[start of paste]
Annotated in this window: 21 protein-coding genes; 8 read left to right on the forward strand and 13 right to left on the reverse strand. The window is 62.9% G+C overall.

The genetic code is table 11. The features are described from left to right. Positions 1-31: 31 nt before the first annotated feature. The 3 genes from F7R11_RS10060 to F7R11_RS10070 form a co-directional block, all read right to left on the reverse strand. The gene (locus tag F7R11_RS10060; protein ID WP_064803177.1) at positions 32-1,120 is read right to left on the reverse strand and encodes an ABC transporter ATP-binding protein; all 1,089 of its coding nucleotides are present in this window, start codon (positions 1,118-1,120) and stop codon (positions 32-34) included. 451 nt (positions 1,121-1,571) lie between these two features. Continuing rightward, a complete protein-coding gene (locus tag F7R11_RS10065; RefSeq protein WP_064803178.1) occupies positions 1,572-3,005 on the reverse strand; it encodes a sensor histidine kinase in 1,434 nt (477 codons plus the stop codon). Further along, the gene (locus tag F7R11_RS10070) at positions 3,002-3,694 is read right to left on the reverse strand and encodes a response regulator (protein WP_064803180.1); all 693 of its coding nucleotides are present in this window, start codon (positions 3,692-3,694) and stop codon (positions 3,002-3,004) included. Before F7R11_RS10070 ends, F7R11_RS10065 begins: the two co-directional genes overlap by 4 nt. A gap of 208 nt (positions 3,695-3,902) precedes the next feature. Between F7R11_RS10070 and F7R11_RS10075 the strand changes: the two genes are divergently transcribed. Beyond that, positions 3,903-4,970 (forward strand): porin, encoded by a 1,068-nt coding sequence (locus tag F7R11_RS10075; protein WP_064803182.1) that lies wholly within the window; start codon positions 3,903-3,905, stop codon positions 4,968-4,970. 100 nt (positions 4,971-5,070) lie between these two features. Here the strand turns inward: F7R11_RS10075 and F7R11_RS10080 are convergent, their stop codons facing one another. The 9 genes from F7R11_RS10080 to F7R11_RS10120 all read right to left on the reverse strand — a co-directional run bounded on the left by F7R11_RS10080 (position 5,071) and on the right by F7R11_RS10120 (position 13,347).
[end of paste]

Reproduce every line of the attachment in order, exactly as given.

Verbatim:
Annotated in this window: 21 protein-coding genes; 8 read left to right on the forward strand and 13 right to left on the reverse strand. The window is 62.9% G+C overall.

The genetic code is table 11. The features are described from left to right. Positions 1-31: 31 nt before the first annotated feature. The 3 genes from F7R11_RS10060 to F7R11_RS10070 form a co-directional block, all read right to left on the reverse strand. The gene (locus tag F7R11_RS10060; protein ID WP_064803177.1) at positions 32-1,120 is read right to left on the reverse strand and encodes an ABC transporter ATP-binding protein; all 1,089 of its coding nucleotides are present in this window, start codon (positions 1,118-1,120) and stop codon (positions 32-34) included. 451 nt (positions 1,121-1,571) lie between these two features. Continuing rightward, a complete protein-coding gene (locus tag F7R11_RS10065; RefSeq protein WP_064803178.1) occupies positions 1,572-3,005 on the reverse strand; it encodes a sensor histidine kinase in 1,434 nt (477 codons plus the stop codon). Further along, the gene (locus tag F7R11_RS10070) at positions 3,002-3,694 is read right to left on the reverse strand and encodes a response regulator (protein WP_064803180.1); all 693 of its coding nucleotides are present in this window, start codon (positions 3,692-3,694) and stop codon (positions 3,002-3,004) included. Before F7R11_RS10070 ends, F7R11_RS10065 begins: the two co-directional genes overlap by 4 nt. A gap of 208 nt (positions 3,695-3,902) precedes the next feature. Between F7R11_RS10070 and F7R11_RS10075 the strand changes: the two genes are divergently transcribed. Beyond that, positions 3,903-4,970 (forward strand): porin, encoded by a 1,068-nt coding sequence (locus tag F7R11_RS10075; protein WP_064803182.1) that lies wholly within the window; start codon positions 3,903-3,905, stop codon positions 4,968-4,970. 100 nt (positions 4,971-5,070) lie between these two features. Here the strand turns inward: F7R11_RS10075 and F7R11_RS10080 are convergent, their stop codons facing one another. The 9 genes from F7R11_RS10080 to F7R11_RS10120 all read right to left on the reverse strand — a co-directional run bounded on the left by F7R11_RS10080 (position 5,071) and on the right by F7R11_RS10120 (position 13,347).